Consensus holds that Portsmouth, New Hampshire, has it all. Not content with a distinguished naval history only, the city of about 20,000 has blossomed like the strawberries once did on the banks of the Piscataqua River. Now, while remaining conscious and protective of its historical assets, it provides a welcoming haven for a diversity of art and business. It has been aptly nicknamed “The City of the Open Door.”
Connecting to the Past
The English settlement which was to become Portsmouth began in 1623, and was known as Piscataqua, for the river along which it lay. The name soon changed to Strawbery Banke, though at its incorporation as a town in 1653, the name was changed again, to Portsmouth, after the town in England that its founder had served. Because of its location on the river and its proximity to the ocean, Portsmouth quickly became a major center for shipbuilding and mercantile trade across the Atlantic.
In fact, Portsmouth was a pivotal place for much historical action. Although less celebrated in Revolutionary legend, Portsmouth (the capital of the New Hampshire colony until trouble with the British increased) received a warning visit from Paul Revere about a year before his famous “midnight ride” to Lexington and Concord. John Paul Jones, the famous Revolutionary War naval hero, boarded in town. In 1800, the Portsmouth Naval Shipyard became the first federal navy yard. Furthermore, two treaties were signed here, one in 1713 to end the fighting between the English and the Abenaki Indians, and the second in 1905, endingthe Russo-Japanese War.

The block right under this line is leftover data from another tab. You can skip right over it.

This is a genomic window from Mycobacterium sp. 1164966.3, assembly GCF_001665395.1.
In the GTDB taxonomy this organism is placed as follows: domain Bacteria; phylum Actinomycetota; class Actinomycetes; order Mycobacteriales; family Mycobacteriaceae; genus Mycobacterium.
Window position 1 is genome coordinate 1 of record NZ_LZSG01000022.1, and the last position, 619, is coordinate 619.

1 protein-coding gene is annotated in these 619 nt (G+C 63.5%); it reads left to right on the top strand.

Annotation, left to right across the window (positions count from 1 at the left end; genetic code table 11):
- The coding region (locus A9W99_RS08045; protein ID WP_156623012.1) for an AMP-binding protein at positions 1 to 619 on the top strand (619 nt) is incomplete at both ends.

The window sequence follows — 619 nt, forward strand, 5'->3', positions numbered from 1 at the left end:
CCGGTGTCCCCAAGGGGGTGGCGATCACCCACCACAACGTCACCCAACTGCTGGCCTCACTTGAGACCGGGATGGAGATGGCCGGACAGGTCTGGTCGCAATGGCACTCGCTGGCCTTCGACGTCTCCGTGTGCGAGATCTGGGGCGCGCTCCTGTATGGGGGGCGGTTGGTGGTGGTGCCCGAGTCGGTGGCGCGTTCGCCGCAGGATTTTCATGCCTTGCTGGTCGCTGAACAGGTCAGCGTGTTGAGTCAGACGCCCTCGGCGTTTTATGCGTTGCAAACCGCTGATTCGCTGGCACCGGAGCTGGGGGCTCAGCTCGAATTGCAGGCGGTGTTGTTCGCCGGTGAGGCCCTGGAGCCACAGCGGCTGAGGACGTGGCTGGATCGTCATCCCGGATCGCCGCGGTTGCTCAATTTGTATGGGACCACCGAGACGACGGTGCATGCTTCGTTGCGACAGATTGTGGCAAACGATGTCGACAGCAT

Because most of Portsmouth’s income came from ships, the Embargo Act of 1807 made life difficult for those trying to make an honest living on the waterways, although some privateers struck it rich. The Industrial Revolutionand the advent of the railroad only added to the difficulties. A little deprivation, however, prevented the demolition and updating of many historic buildings. Now Portsmouth, which upgraded from a town to a city in 1849, is a thriving center once again, but with preserved reminders of its past glory.
Connecting to the World
The city of Portsmouth serves as the metropolitan center for that segment of the New Hampshire/Maine border known as “the Seacoast.” As such, it provides employment and income for the area. According to the Greater Portsmouth Chamber of Commerce, a person relocating to Portsmouth generally does so in order to work there. Although the city is only 50 miles each from Boston, Massachusetts; Manchester, New Hampshire; and Portland, Maine, relatively few people commute from Portsmouth to work in those cities. There would appear to be little need to commute anywhere else for work when you already have a foot in the “Open Door.”